The records of the Bethlehem Shipbuilding Corporation, Ltd., the Bethlehem Iron Company, and the Pennsylvania Steel Company contain a few interesting pieces on efficiency and piece-work systems; the former includes a single specification book and accompanying blueprints for a pair of Cargo Steamers produced at the Sparrow's Point Yard in 1918, as well as a 1926 drawing depicting the layout of the Harlan Plant. The Cambria Steel Company files contain some information on welfare work. Safety campaigns are covered in some of the records of Cambria Steel and United Dry Docks, Inc. Some payrolls are included among the records of the Pottstown Bridge Company and J. H. Sternbergh & Sons. There are volumes recording employee changes at the Coatesville Plant (1917-1939) listing employees by occupation and reason for leaving.
The records of the W. & A. Fletcher Company include a vertical file on turn-of-the-century steamboat developments created by Andrew Fletcher, Jr. Fletcher also collected timetables and annual passes from a number of eastern steamboat companies and railroads.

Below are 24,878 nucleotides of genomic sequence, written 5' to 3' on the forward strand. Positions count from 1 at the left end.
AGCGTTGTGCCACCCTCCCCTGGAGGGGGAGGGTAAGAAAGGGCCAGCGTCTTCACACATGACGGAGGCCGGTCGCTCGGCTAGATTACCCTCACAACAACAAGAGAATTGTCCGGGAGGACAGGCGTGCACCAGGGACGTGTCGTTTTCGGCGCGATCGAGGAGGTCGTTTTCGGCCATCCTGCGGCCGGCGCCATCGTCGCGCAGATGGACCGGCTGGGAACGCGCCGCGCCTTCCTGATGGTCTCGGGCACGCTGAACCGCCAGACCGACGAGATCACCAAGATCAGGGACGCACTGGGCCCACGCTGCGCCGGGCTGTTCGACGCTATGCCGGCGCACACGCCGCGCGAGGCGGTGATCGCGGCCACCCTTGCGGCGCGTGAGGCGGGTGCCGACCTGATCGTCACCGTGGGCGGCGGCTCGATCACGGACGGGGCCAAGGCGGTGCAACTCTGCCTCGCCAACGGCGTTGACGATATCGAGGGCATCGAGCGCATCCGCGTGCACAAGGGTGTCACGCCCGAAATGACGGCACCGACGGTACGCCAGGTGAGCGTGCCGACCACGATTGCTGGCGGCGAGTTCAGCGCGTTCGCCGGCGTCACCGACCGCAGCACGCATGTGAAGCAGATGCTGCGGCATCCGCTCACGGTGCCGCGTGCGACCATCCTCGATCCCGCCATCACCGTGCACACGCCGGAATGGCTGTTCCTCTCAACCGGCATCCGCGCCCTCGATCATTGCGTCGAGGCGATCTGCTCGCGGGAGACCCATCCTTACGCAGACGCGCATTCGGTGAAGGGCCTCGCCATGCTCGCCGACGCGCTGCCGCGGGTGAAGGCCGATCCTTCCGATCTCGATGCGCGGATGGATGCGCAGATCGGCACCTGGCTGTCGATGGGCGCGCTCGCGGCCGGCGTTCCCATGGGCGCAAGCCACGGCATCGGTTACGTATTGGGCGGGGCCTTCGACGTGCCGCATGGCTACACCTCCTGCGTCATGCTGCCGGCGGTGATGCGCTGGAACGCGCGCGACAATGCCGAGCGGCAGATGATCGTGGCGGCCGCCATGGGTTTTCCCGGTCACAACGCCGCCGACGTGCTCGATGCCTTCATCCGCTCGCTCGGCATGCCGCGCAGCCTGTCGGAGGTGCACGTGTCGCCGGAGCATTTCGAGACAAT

The records of the Cornwall Iron Company are mostly limited to organizational papers and papers relating to the company’s dissolution. Meeting minutes from the Board of Directors are incomplete and only include the brief period following Bethlehem Steel’s purchase of the company in 1919. In addition, correspondence related to board meetings and capital stock and property transfers are only available for the period covering the sale of the company. The details of the lease agreement between the Cornwall Iron Co. and Lackawanna Iron and Steel Co. for the operation of the Bird Coleman and North Cornwall furnaces are included, and contain typical stipulations such as royalties paid per ton of pig iron sold, payments to Cornwall Iron Co. stockholders for iron ore, and other raw material delivery arrangements.